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My question is regarding the Goldbach conjecture. The conjecture states that all even numbers can be expressed as a sum of two primes.

So in order to prove the conjecture, is it enough to show that all prime numbers are odd numbers, i.e., that all numbers which cannot be factorized are always odd numbers, since all even numbers can expressed as a sum of two odd numbers?

Please reply.

Alright, I get the logic, but can anyone prove that all prime numbers are odd numbers.

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    $\begingroup$ You are making logical mistake. The fact that all primes except 2 are odd does not imply that all even numbers can be written as a sum of some primes. $\endgroup$ – Wojciech Karwacki Jan 11 '16 at 6:42
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    $\begingroup$ If it were enough, it wouldn't be unsolved. $\endgroup$ – fosho Jan 11 '16 at 6:43
  • $\begingroup$ The integers of form $2^k+1$ for $k=1,2,3...$ are all odd, and start out $3,5,9,17....$ yet even though $16$ is even it is not a sum of two of these particular odd numbers. $\endgroup$ – coffeemath Jan 11 '16 at 6:58
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    $\begingroup$ Think about it for a second -- if a number is not odd, then it is even, so it is divisible by two and thus it cannot be a prime number (the number 2 being the only exception here of course). So clearly all prime numbers (except 2) must be odd. $\endgroup$ – ASKASK Jan 11 '16 at 7:25
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Your logical mistake:

  • "All primes are odd numbers" $\Rightarrow$ "Only even numbers are the sum of two primes"
  • "All primes are odd numbers" $\not\Rightarrow$ "All even numbers are the sum of two primes"

As a side-note, keep in mind that $2$ is also prime, hence not all primes are odd numbers.

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Just because every sum of pairs of primes (other than 2) is even, does not mean that every even number is the sum of a pair of primes (other than 2).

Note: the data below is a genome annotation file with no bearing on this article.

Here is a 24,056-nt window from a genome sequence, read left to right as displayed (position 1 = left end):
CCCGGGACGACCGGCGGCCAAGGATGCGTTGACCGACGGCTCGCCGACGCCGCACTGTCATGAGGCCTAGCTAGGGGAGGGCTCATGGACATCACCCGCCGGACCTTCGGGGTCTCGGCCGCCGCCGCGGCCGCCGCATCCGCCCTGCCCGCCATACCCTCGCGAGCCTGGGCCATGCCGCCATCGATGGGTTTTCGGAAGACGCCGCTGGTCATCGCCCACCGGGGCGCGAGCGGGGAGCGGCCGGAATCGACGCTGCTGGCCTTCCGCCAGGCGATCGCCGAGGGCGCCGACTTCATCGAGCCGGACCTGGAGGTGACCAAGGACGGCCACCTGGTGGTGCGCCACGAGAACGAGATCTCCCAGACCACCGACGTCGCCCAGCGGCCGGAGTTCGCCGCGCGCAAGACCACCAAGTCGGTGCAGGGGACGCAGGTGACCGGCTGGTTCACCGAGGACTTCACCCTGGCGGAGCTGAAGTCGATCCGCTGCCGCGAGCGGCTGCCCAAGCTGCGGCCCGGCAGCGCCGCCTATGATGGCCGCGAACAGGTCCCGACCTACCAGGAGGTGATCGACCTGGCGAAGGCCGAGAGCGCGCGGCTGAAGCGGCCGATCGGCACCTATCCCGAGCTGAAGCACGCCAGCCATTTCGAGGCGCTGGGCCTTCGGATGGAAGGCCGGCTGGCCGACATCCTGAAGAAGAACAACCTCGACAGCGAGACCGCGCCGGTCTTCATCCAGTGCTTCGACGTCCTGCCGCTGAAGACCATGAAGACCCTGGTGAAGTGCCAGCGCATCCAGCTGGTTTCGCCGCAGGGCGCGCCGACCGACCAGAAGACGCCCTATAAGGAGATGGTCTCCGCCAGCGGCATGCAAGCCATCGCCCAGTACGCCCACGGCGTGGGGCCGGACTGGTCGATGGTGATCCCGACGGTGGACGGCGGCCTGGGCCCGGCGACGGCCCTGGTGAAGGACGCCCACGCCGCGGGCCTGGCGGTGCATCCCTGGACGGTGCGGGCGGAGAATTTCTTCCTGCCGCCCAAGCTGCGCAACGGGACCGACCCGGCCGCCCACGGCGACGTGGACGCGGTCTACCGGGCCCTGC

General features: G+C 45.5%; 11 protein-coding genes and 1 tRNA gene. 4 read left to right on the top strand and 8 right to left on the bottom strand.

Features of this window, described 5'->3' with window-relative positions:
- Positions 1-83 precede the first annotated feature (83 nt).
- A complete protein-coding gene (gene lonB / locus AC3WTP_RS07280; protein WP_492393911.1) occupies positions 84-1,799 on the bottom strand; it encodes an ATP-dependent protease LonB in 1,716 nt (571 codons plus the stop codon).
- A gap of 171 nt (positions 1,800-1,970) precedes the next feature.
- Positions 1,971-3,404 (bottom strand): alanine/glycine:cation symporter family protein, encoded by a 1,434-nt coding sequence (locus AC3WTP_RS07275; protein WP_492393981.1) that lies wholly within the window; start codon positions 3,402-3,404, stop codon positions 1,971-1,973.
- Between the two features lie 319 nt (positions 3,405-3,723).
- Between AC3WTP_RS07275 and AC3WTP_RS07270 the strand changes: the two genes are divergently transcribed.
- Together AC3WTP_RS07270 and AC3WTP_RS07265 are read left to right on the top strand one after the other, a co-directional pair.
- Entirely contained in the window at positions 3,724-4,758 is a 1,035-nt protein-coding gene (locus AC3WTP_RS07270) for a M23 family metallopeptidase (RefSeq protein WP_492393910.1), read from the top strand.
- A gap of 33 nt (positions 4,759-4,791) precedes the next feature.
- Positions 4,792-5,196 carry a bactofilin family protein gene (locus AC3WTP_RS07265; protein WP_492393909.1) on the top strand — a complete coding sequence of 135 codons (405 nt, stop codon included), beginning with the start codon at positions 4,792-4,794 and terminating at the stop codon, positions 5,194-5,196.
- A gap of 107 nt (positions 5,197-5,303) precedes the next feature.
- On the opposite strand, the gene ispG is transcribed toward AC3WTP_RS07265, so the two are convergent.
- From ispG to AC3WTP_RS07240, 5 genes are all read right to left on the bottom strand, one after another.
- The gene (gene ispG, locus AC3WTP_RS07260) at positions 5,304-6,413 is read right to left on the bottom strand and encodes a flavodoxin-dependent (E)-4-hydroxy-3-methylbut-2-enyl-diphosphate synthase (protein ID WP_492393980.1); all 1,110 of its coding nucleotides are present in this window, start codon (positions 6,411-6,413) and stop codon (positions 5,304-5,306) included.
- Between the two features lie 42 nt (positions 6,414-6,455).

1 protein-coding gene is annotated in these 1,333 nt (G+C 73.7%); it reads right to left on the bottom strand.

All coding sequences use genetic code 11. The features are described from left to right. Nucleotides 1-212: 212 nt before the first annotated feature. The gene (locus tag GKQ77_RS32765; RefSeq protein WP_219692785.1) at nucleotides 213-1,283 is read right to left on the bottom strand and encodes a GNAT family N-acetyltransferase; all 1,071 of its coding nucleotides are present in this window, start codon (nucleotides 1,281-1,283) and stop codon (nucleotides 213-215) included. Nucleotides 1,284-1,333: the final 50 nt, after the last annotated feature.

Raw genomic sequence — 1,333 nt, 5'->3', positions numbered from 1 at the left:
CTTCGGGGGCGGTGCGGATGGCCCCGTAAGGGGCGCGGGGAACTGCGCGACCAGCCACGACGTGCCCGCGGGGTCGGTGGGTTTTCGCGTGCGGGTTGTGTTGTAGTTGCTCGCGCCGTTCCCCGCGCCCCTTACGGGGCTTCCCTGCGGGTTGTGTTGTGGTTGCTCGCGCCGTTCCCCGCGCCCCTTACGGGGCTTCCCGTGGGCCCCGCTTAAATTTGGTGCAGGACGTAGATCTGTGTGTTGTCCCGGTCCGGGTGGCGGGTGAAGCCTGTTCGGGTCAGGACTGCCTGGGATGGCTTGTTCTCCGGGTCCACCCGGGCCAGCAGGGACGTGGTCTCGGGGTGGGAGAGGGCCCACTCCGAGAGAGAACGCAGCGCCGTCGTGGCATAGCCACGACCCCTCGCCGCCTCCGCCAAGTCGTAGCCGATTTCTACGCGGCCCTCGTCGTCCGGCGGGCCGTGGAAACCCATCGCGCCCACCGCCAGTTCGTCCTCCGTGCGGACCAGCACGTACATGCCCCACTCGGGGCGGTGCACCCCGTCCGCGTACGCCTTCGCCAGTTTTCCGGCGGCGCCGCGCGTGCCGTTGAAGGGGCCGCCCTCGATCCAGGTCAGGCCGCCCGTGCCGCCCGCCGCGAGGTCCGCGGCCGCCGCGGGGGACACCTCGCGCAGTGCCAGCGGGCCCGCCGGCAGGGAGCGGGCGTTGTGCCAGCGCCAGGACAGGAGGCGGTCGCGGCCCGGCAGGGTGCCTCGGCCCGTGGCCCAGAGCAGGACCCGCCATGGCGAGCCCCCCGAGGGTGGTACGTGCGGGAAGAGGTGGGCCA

Analogously, every square is a rectangle - but not every rectangle is a square.

For a less silly analogy, consider the "Square Goldbach Conjecture" - that every even number is the sum of the squares of two primes. The sum of the squares of two primes (other than 2) is still even, so your argument would apply - but it's easy to check that e.g. 6 is a counterexample.

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"Alright, I get the logic, but can anyone prove that all prime numbers are odd numbers."

Counter example, 2 is prime.

Now excluding two, suppose you have some prime $p$ not equal to 2 that is even. Because $p$ is even it can be written in the form $2k$. But then 2 divides 2k implies 2 divides $p$ which is a contradiction to $p$ being prime. So all primes not equal to 2 must be odd.

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Define the set P' = Primes / { 3 }, that is all primes other than 3. Your argument would apply exactly the same to P'. But 6 is not the sum of two elements of P'. On the other hand, if we added a few even numbers then the result wouldn't change.

At the very least you need not just that the set of primes contains all odd numbers (except p = 2), but a lot of odd numbers.

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No, the set $A=\{3\}$ also have those properties, but not all even numbers can be expressed as a sum of two from that set.

That is the problem here is that while all primes (except 2) are odd it doesn't mean that all odd numbers are prime - which your argument would require.

Since the conjucture is not to my knowledge not proven, yet it has been around for a couple of hundred years. It's probably due to that it's not that easy to prove (or disprove).

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